Seventy three years ago today six Allied aviators, four Engelandvaarders and a French guide walked north out of the foothills of the Pyrenees, going the opposite direction that they had walked into the mountains on their way to Spain and freedom just two days earlier. Why were these men returning to occupied territory?

On the evening of 5 February 26 Allied aviators and Engelandvaarders gathered in a field by a mountain hamlet. Dutch-Paris had brought them all to Toulouse and entrusted them to two local Frenchmen who had taken convoys to Spain before. Some of the fugitives had arrived in Toulouse the morning before and spent the previous night in a half-built house in a village in the foothills. Some of them had taken the night train from Paris on the 4th and arrived in Toulouse that very morning before taking another train into the foothills.

Their real problem, however, was not travel weariness but the weather. A blizzard blew up as they began walking up the mountain, slowing them down and forcing them to take the longer but less hazardous path around the mountain. They fell far behind schedule.

None of these men were dressed for mountain trekking in good weather let alone a blizzard. They were wearing either ties and jackets, perhaps with a waistcoat, and worn out wartime city shoes or clothes meant to disguise them as local laborers. The lucky ones had been issued a wool beret, which would at least have kept the snow out of their hair. Most of them had fairly sturdy shoes because the Dutch-Paris helpers in Paris had connections with cobblers, but none of them had the kind of boots that we would consider necessary for the task. They also didn’t have much food or drink with them. Of course they dressed that way to avoid suspicion and blend in with the locals on the trains. After all, what would any German officer assume if he saw a young man get off the train from Paris dressed for a mountain hiking expedition?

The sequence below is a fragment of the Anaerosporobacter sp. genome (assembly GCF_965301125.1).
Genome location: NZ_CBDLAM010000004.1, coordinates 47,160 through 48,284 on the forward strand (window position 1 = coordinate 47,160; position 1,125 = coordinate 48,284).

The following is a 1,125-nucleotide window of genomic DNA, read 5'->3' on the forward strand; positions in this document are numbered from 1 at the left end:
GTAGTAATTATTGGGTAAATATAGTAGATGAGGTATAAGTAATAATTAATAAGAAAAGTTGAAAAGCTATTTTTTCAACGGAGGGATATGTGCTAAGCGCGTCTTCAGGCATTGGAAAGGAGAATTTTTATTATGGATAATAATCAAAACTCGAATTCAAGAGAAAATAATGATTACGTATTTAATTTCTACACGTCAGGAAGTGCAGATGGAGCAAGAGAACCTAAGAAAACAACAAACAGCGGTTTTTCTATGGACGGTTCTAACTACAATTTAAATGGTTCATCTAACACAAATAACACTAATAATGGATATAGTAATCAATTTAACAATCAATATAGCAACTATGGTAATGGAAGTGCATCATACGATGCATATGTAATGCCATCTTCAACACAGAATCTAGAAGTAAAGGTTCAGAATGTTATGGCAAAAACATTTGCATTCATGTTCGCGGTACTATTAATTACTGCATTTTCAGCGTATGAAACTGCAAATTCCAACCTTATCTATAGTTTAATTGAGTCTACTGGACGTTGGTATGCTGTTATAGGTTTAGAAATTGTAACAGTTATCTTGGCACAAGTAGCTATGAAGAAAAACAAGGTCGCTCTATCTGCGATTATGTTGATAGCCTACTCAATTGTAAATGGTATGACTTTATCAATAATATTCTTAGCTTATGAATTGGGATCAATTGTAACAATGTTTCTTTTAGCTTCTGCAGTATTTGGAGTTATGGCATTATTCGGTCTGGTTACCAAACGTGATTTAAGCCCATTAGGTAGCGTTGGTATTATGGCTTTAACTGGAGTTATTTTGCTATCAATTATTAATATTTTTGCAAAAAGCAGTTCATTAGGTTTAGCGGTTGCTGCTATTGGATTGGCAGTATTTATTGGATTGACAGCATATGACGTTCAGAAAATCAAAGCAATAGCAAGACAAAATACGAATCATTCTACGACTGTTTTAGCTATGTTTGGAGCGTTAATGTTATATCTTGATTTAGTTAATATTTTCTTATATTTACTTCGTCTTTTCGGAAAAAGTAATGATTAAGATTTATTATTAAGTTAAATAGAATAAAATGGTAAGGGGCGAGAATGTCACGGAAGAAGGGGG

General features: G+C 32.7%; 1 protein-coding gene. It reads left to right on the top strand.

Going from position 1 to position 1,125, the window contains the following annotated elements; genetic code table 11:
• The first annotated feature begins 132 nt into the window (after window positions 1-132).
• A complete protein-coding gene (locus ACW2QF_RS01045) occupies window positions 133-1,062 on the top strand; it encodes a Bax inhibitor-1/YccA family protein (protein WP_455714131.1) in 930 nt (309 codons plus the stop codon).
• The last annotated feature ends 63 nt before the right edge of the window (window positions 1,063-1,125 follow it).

As a result of being exhausted, cold and hungry, the convoy took shelter the next morning in a shepherd’s hut not all that far from the Spanish border at the Col du Portet d’Aspet. By the time they left the hut, the sun was already shining on the fresh snow and German border guards were waiting for them to come out.

About half the men escaped up the mountain, including the 11 who returned to a French village. Two other Dutchmen got separated from the guides but avoided arrest. The rest were captured. The aviators were sent to POW camps. The Engelandvaarders were treated as political or racial prisoners. Two of them actually jumped out of a truck taking them to a deportation train in Toulouse a couple weeks later and made their way back to Dutch-Paris contacts. They made it to Spain. Their colleagues did not survive the war.

The survivors were walking back into occupied territory in order to regroup and try again. Most of them reached Spain in March.